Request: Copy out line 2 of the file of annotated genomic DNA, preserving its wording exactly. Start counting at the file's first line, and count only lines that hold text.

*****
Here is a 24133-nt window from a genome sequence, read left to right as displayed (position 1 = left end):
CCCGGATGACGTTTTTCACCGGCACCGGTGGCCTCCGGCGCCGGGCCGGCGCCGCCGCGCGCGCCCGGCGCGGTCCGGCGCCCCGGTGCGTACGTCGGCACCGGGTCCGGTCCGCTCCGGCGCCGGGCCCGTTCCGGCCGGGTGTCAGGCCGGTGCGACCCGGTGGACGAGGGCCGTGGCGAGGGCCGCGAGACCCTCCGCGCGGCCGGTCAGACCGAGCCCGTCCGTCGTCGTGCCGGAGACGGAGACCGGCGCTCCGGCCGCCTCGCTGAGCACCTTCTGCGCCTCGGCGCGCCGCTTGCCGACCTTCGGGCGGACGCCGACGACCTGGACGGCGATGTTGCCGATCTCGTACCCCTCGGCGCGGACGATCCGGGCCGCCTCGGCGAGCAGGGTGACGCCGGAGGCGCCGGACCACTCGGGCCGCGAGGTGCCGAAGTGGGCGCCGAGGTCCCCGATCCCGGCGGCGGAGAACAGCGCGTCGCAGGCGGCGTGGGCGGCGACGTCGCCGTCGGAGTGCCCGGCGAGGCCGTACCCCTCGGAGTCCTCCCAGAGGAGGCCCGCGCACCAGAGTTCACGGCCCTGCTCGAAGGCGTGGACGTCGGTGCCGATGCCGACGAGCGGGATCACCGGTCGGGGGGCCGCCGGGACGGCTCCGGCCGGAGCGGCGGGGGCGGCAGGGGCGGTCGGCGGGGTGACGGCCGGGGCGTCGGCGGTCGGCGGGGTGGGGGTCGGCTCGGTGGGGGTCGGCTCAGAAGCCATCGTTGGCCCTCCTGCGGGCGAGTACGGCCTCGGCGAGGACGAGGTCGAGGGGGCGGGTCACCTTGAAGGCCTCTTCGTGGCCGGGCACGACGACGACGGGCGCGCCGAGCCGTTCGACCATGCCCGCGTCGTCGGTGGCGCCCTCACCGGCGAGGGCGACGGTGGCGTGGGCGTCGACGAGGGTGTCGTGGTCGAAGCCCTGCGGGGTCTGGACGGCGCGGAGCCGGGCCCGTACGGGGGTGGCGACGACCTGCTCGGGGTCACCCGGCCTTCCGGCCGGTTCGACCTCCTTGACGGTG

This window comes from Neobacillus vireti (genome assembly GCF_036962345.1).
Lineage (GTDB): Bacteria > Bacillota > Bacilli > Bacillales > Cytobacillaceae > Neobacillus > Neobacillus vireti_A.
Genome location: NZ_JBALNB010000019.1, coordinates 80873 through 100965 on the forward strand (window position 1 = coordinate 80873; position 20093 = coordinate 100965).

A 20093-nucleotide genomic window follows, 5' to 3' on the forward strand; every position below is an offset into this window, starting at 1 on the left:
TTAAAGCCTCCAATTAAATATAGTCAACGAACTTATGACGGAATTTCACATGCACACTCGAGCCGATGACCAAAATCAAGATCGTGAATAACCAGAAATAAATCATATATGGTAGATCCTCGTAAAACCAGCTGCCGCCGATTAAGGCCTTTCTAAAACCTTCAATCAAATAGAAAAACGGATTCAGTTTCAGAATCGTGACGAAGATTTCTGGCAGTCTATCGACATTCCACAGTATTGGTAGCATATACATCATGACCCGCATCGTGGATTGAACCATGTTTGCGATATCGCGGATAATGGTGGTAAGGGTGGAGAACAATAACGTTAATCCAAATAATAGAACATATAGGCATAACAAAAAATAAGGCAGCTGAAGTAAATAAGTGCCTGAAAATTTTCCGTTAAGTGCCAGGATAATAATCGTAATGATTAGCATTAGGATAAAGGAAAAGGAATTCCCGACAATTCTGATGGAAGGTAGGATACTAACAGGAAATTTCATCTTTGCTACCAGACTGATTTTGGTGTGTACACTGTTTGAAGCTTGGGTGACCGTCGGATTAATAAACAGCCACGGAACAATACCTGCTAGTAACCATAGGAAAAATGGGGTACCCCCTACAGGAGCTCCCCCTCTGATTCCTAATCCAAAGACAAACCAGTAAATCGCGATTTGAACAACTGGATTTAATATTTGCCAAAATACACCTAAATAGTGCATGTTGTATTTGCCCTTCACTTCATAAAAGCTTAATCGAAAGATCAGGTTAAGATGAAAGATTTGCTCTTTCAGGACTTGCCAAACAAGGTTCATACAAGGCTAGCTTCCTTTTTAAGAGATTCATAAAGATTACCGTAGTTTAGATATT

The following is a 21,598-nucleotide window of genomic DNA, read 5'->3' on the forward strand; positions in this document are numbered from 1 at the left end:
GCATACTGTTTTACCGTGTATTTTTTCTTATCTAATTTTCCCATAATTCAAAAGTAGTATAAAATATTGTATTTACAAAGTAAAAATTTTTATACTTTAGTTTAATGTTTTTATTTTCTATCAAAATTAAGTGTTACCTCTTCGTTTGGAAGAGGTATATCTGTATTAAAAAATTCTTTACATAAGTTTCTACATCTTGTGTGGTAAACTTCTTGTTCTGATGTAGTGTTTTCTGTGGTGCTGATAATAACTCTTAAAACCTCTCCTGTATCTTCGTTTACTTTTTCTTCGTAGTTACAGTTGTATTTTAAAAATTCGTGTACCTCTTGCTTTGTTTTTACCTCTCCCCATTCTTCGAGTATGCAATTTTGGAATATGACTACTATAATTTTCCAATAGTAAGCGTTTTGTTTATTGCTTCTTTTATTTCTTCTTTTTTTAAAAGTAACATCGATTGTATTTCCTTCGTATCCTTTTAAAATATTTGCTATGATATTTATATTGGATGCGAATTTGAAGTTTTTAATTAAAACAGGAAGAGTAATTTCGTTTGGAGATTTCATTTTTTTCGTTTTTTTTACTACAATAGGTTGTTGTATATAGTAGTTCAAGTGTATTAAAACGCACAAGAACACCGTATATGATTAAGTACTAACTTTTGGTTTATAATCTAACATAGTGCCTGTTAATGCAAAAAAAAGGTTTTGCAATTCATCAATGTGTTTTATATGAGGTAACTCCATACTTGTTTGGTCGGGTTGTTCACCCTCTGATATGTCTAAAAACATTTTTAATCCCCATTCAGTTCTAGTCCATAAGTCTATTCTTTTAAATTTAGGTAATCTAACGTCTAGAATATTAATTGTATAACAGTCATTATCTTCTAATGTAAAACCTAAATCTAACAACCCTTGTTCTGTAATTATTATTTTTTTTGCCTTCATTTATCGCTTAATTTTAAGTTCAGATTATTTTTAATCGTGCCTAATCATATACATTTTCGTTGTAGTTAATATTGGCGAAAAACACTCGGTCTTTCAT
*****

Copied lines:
CCCGGATGACGTTTTTCACCGGCACCGGTGGCCTCCGGCGCCGGGCCGGCGCCGCCGCGCGCGCCCGGCGCGGTCCGGCGCCCCGGTGCGTACGTCGGCACCGGGTCCGGTCCGCTCCGGCGCCGGGCCCGTTCCGGCCGGGTGTCAGGCCGGTGCGACCCGGTGGACGAGGGCCGTGGCGAGGGCCGCGAGACCCTCCGCGCGGCCGGTCAGACCGAGCCCGTCCGTCGTCGTGCCGGAGACGGAGACCGGCGCTCCGGCCGCCTCGCTGAGCACCTTCTGCGCCTCGGCGCGCCGCTTGCCGACCTTCGGGCGGACGCCGACGACCTGGACGGCGATGTTGCCGATCTCGTACCCCTCGGCGCGGACGATCCGGGCCGCCTCGGCGAGCAGGGTGACGCCGGAGGCGCCGGACCACTCGGGCCGCGAGGTGCCGAAGTGGGCGCCGAGGTCCCCGATCCCGGCGGCGGAGAACAGCGCGTCGCAGGCGGCGTGGGCGGCGACGTCGCCGTCGGAGTGCCCGGCGAGGCCGTACCCCTCGGAGTCCTCCCAGAGGAGGCCCGCGCACCAGAGTTCACGGCCCTGCTCGAAGGCGTGGACGTCGGTGCCGATGCCGACGAGCGGGATCACCGGTCGGGGGGCCGCCGGGACGGCTCCGGCCGGAGCGGCGGGGGCGGCAGGGGCGGTCGGCGGGGTGACGGCCGGGGCGTCGGCGGTCGGCGGGGTGGGGGTCGGCTCGGTGGGGGTCGGCTCAGAAGCCATCGTTGGCCCTCCTGCGGGCGAGTACGGCCTCGGCGAGGACGAGGTCGAGGGGGCGGGTCACCTTGAAGGCCTCTTCGTGGCCGGGCACGACGACGACGGGCGCGCCGAGCCGTTCGACCATGCCCGCGTCGTCGGTGGCGCCCTCACCGGCGAGGGCGACGGTGGCGTGGGCGTCGACGAGGGTGTCGTGGTCGAAGCCCTGCGGGGTCTGGACGGCGCGGAGCCGGGCCCGTACGGGGGTGGCGACGACCTGCTCGGGGTCACCCGGCCTTCCGGCCGGTTCGACCTCCTTGACGGTG